Harmen Meyndertsz van den Bogaert led the expedition from Fort Orange (present-day Albany). His journal includes the earliest known description of the interior of what is today New York State and its seventeenth-century native inhabitants and it is now issued in a revised edition as A Journey into Mohawk and Oneida Country, 1634-1635: The Journal of Harmen Meyndertsz van den Bogaert (Syracuse Univ. Press, 2013; Translated and Edited by Charles T. Gehring and William A. Starna).
Van den Bogaert was a keen observer, and his journal is not only a daily log of where the expedition party traveled; it is also a detailed account of the Mohawks and the Oneidas: the settlements, modes of subsistence, and healing rituals. Van den Bogaert’s extraordinary wordlist is the earliest known recorded vocabulary of the Mohawk language.
Charles T. Gehring’s translation and Starna’s annotations provide indispensable material for anthropologists, ethnohistorians, linguists, and anyone with a special interest in Native American studies.
Gunther Michelson’s additions to the wordlist of Mohawk equivalents with English glosses (wherever possible) and his expert analysis of the language in the Native American passages offer a valuable new dimension to this edition of the journal.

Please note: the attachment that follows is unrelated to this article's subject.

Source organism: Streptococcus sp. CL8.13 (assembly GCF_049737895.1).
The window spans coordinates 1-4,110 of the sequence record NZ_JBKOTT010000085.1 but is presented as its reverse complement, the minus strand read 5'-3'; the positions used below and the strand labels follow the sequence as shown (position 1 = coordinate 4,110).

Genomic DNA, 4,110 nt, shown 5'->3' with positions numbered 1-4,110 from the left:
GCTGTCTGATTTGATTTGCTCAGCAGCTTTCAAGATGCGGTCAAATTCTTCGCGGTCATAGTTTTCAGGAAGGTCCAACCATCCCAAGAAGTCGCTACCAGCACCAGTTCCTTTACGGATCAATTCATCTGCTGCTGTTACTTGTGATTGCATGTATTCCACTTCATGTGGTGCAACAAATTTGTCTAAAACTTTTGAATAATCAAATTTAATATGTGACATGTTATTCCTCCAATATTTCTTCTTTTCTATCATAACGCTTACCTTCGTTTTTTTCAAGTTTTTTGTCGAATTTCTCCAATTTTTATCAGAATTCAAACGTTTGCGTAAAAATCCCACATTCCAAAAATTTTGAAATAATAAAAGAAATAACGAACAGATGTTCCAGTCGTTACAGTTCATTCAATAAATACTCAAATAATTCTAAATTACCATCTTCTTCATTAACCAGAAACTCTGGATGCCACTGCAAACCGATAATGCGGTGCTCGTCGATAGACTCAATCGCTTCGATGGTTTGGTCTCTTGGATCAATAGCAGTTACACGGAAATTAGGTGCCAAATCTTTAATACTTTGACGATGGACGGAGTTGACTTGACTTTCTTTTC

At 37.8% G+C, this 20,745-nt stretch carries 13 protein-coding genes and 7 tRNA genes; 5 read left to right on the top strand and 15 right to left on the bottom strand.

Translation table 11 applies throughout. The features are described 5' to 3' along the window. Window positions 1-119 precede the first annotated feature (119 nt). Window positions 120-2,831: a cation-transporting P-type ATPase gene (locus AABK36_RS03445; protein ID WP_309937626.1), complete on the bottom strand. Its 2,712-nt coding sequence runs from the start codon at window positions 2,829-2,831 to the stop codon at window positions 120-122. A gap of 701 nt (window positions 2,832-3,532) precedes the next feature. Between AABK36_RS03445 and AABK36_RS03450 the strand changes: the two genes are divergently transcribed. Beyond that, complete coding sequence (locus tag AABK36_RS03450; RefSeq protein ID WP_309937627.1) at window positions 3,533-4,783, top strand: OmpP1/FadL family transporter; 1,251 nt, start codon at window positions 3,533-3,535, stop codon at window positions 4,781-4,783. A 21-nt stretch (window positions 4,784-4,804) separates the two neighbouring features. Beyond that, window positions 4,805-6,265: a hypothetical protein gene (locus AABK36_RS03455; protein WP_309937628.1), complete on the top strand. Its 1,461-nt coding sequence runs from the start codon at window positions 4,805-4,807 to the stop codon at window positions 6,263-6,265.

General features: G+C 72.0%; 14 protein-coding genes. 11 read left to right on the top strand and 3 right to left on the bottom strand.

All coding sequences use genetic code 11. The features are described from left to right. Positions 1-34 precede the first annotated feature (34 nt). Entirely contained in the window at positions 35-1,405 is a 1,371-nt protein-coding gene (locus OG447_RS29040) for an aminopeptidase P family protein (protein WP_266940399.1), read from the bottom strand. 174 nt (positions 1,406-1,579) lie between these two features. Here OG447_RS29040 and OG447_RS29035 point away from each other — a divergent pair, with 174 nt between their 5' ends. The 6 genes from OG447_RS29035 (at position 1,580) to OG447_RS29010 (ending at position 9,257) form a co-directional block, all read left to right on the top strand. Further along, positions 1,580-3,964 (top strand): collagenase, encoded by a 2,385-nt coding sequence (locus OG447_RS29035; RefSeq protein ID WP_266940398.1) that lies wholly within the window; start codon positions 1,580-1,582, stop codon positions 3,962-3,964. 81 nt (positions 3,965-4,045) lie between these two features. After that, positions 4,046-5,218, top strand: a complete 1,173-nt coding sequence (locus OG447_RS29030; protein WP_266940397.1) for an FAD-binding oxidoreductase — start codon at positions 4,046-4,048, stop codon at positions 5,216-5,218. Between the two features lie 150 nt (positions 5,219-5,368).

Charles T. Gehring is director of the New Netherland Research Center. He has been a fellow of the Holland Society of New York since 1979. In 1994, Her Majesty Queen Beatrix of the Netherlands conferred on him a knighthood as officer in the Order of Orange-Nassau.
William A. Starna is professor emeritus of anthropology at the State University of New York College at Oneonta and adjunct professor emeritus of geography, Queen’s University, Kingston, Ontario. He is the author of numerous articles and books, including From Homeland to New Land: A History of the Mahican Indians, 1600–1830. Gunther Michelson (1924–2005) was an expert in the Mohawk language and its documentation in historical sources.
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